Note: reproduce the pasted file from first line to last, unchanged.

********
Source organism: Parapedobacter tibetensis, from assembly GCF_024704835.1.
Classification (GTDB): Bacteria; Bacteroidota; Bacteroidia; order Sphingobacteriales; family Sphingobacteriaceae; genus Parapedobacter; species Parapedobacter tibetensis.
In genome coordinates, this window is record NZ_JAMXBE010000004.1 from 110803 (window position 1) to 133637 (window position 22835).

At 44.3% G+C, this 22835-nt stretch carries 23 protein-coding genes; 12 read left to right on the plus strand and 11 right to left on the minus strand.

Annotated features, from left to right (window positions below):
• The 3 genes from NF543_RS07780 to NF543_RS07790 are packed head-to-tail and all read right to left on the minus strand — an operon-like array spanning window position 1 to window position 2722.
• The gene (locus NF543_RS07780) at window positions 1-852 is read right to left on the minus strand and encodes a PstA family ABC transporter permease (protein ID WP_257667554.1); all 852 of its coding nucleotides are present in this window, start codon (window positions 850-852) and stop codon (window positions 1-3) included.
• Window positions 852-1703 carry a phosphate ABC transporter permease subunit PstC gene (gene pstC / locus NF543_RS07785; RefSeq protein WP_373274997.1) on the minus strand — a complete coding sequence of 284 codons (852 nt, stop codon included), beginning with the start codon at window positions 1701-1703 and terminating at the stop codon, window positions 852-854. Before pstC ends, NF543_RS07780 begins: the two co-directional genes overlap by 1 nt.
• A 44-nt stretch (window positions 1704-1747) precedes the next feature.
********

Source organism: Parapedobacter tibetensis, from assembly GCF_024704835.1.
Classification (GTDB): Bacteria; Bacteroidota; Bacteroidia; order Sphingobacteriales; family Sphingobacteriaceae; genus Parapedobacter; species Parapedobacter tibetensis.
In genome coordinates, this window is record NZ_JAMXBE010000004.1 from 110803 (window position 1) to 133637 (window position 22835).

At 44.3% G+C, this 22835-nt stretch carries 23 protein-coding genes; 12 read left to right on the plus strand and 11 right to left on the minus strand.

Annotated features, from left to right (window positions below):
• The 3 genes from NF543_RS07780 to NF543_RS07790 are packed head-to-tail and all read right to left on the minus strand — an operon-like array spanning window position 1 to window position 2722.
• The gene (locus NF543_RS07780) at window positions 1-852 is read right to left on the minus strand and encodes a PstA family ABC transporter permease (protein ID WP_257667554.1); all 852 of its coding nucleotides are present in this window, start codon (window positions 850-852) and stop codon (window positions 1-3) included.
• Window positions 852-1703 carry a phosphate ABC transporter permease subunit PstC gene (gene pstC / locus NF543_RS07785; RefSeq protein WP_373274997.1) on the minus strand — a complete coding sequence of 284 codons (852 nt, stop codon included), beginning with the start codon at window positions 1701-1703 and terminating at the stop codon, window positions 852-854. Before pstC ends, NF543_RS07780 begins: the two co-directional genes overlap by 1 nt.
• A 44-nt stretch (window positions 1704-1747) precedes the next feature.